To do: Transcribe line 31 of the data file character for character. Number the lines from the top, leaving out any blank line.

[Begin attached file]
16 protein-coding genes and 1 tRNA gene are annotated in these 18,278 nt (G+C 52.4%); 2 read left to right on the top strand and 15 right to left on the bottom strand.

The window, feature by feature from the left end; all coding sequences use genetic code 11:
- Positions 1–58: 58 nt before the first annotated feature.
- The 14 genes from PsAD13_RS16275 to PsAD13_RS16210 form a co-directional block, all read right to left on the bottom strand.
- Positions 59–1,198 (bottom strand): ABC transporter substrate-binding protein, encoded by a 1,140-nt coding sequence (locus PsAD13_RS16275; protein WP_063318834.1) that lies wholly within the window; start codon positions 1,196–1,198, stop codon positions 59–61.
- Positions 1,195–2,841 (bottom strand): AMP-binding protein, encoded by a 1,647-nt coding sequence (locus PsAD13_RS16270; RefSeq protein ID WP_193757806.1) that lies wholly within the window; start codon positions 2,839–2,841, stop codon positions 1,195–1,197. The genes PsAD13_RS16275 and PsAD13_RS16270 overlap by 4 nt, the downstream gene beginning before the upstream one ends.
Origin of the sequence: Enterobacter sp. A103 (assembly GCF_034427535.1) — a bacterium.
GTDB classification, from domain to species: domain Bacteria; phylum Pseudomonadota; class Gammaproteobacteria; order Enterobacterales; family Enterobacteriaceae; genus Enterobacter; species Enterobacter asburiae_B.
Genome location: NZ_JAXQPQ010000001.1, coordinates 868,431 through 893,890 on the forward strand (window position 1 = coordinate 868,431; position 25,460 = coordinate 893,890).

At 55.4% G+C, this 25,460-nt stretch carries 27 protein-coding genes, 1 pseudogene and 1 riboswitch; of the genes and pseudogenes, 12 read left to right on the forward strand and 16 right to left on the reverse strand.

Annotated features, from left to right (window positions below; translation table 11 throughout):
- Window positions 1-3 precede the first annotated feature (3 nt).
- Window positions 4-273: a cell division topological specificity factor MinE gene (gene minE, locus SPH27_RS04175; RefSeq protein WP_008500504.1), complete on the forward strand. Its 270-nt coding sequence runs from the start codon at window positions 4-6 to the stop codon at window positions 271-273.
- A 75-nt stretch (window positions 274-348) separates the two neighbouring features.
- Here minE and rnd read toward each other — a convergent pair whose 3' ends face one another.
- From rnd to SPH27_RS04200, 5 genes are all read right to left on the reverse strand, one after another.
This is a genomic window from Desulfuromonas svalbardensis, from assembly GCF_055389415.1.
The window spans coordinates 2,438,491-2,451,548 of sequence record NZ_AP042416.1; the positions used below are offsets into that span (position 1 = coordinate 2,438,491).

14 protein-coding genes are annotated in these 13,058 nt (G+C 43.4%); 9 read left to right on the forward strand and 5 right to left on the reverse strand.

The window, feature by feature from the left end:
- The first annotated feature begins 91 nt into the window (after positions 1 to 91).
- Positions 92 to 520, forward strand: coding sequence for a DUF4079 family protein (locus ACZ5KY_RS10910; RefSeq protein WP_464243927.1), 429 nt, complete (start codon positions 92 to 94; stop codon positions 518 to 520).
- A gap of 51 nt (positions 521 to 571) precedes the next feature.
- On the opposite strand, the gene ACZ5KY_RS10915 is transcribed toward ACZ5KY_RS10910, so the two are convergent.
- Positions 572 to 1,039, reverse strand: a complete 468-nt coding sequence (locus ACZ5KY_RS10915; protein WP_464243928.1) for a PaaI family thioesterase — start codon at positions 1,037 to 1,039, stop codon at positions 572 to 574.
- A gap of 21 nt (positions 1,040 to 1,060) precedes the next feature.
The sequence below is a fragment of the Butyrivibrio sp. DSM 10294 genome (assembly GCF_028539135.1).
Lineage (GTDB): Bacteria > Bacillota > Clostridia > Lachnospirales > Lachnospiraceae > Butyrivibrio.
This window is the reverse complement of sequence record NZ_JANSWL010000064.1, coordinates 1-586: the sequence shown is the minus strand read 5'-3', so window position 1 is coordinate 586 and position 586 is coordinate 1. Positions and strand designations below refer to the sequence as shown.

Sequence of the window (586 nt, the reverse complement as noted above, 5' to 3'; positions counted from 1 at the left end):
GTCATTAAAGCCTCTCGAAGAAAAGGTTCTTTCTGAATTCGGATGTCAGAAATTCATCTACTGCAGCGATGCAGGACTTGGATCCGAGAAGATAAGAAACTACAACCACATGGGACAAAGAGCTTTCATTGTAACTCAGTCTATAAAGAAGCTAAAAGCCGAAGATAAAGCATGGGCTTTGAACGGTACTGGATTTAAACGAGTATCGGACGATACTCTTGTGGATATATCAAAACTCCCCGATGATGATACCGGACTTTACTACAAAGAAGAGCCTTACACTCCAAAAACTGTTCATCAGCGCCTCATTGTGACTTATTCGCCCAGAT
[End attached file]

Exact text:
GTCATTAAAGCCTCTCGAAGAAAAGGTTCTTTCTGAATTCGGATGTCAGAAATTCATCTACTGCAGCGATGCAGGACTTGGATCCGAGAAGATAAGAAACTACAACCACATGGGACAAAGAGCTTTCATTGTAACTCAGTCTATAAAGAAGCTAAAAGCCGAAGATAAAGCATGGGCTTTGAACGGTACTGGATTTAAACGAGTATCGGACGATACTCTTGTGGATATATCAAAACTCCCCGATGATGATACCGGACTTTACTACAAAGAAGAGCCTTACACTCCAAAAACTGTTCATCAGCGCCTCATTGTGACTTATTCGCCCAGAT